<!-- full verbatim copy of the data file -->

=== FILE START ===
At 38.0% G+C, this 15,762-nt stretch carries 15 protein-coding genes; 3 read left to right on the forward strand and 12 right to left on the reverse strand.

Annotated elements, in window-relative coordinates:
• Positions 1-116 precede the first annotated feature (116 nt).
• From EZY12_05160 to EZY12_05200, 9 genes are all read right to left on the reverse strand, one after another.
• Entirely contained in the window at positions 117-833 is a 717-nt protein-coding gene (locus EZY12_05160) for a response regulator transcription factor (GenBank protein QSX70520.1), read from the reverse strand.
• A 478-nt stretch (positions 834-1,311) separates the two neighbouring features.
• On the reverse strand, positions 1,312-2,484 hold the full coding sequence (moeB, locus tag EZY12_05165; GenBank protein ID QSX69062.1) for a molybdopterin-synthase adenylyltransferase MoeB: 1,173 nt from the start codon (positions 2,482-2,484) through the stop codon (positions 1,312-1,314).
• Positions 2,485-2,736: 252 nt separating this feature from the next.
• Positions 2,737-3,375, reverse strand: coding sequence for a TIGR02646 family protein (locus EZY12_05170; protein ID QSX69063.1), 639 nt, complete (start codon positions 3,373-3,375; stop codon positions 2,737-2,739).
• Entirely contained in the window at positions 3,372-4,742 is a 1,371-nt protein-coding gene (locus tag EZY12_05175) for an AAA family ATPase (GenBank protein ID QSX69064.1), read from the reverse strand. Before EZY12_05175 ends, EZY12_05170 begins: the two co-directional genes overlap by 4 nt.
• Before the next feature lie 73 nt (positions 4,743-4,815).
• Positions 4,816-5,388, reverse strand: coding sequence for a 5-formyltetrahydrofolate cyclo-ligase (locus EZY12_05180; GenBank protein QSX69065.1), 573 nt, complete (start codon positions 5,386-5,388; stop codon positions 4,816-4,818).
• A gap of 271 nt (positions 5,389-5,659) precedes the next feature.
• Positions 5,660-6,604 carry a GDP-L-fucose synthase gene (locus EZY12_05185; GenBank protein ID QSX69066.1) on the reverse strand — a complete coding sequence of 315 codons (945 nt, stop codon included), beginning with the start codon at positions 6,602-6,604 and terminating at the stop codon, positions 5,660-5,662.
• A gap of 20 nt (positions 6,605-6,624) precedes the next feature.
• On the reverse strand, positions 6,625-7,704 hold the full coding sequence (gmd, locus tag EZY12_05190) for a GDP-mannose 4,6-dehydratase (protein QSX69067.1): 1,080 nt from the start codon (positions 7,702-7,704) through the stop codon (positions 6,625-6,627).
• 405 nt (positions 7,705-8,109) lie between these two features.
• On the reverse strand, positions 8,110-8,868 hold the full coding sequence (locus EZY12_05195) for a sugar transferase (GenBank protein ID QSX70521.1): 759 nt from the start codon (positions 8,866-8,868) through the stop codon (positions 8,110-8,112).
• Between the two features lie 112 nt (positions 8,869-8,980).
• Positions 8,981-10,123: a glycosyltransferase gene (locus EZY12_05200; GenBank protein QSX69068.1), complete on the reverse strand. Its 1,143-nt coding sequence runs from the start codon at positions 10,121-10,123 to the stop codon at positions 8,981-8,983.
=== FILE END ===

At 38.0% G+C, this 15,762-nt stretch carries 15 protein-coding genes; 3 read left to right on the forward strand and 12 right to left on the reverse strand.

Annotated elements, in window-relative coordinates:
• Positions 1-116 precede the first annotated feature (116 nt).
• From EZY12_05160 to EZY12_05200, 9 genes are all read right to left on the reverse strand, one after another.
• Entirely contained in the window at positions 117-833 is a 717-nt protein-coding gene (locus EZY12_05160) for a response regulator transcription factor (GenBank protein QSX70520.1), read from the reverse strand.
• A 478-nt stretch (positions 834-1,311) separates the two neighbouring features.
• On the reverse strand, positions 1,312-2,484 hold the full coding sequence (moeB, locus tag EZY12_05165; GenBank protein ID QSX69062.1) for a molybdopterin-synthase adenylyltransferase MoeB: 1,173 nt from the start codon (positions 2,482-2,484) through the stop codon (positions 1,312-1,314).
• Positions 2,485-2,736: 252 nt separating this feature from the next.
• Positions 2,737-3,375, reverse strand: coding sequence for a TIGR02646 family protein (locus EZY12_05170; protein ID QSX69063.1), 639 nt, complete (start codon positions 3,373-3,375; stop codon positions 2,737-2,739).
• Entirely contained in the window at positions 3,372-4,742 is a 1,371-nt protein-coding gene (locus tag EZY12_05175) for an AAA family ATPase (GenBank protein ID QSX69064.1), read from the reverse strand. Before EZY12_05175 ends, EZY12_05170 begins: the two co-directional genes overlap by 4 nt.
• Before the next feature lie 73 nt (positions 4,743-4,815).
• Positions 4,816-5,388, reverse strand: coding sequence for a 5-formyltetrahydrofolate cyclo-ligase (locus EZY12_05180; GenBank protein QSX69065.1), 573 nt, complete (start codon positions 5,386-5,388; stop codon positions 4,816-4,818).
• A gap of 271 nt (positions 5,389-5,659) precedes the next feature.
• Positions 5,660-6,604 carry a GDP-L-fucose synthase gene (locus EZY12_05185; GenBank protein ID QSX69066.1) on the reverse strand — a complete coding sequence of 315 codons (945 nt, stop codon included), beginning with the start codon at positions 6,602-6,604 and terminating at the stop codon, positions 5,660-5,662.
• A gap of 20 nt (positions 6,605-6,624) precedes the next feature.
• On the reverse strand, positions 6,625-7,704 hold the full coding sequence (gmd, locus tag EZY12_05190) for a GDP-mannose 4,6-dehydratase (protein QSX69067.1): 1,080 nt from the start codon (positions 7,702-7,704) through the stop codon (positions 6,625-6,627).
• 405 nt (positions 7,705-8,109) lie between these two features.
• On the reverse strand, positions 8,110-8,868 hold the full coding sequence (locus EZY12_05195) for a sugar transferase (GenBank protein ID QSX70521.1): 759 nt from the start codon (positions 8,866-8,868) through the stop codon (positions 8,110-8,112).
• Between the two features lie 112 nt (positions 8,869-8,980).
• Positions 8,981-10,123: a glycosyltransferase gene (locus EZY12_05200; GenBank protein QSX69068.1), complete on the reverse strand. Its 1,143-nt coding sequence runs from the start codon at positions 10,121-10,123 to the stop codon at positions 8,981-8,983.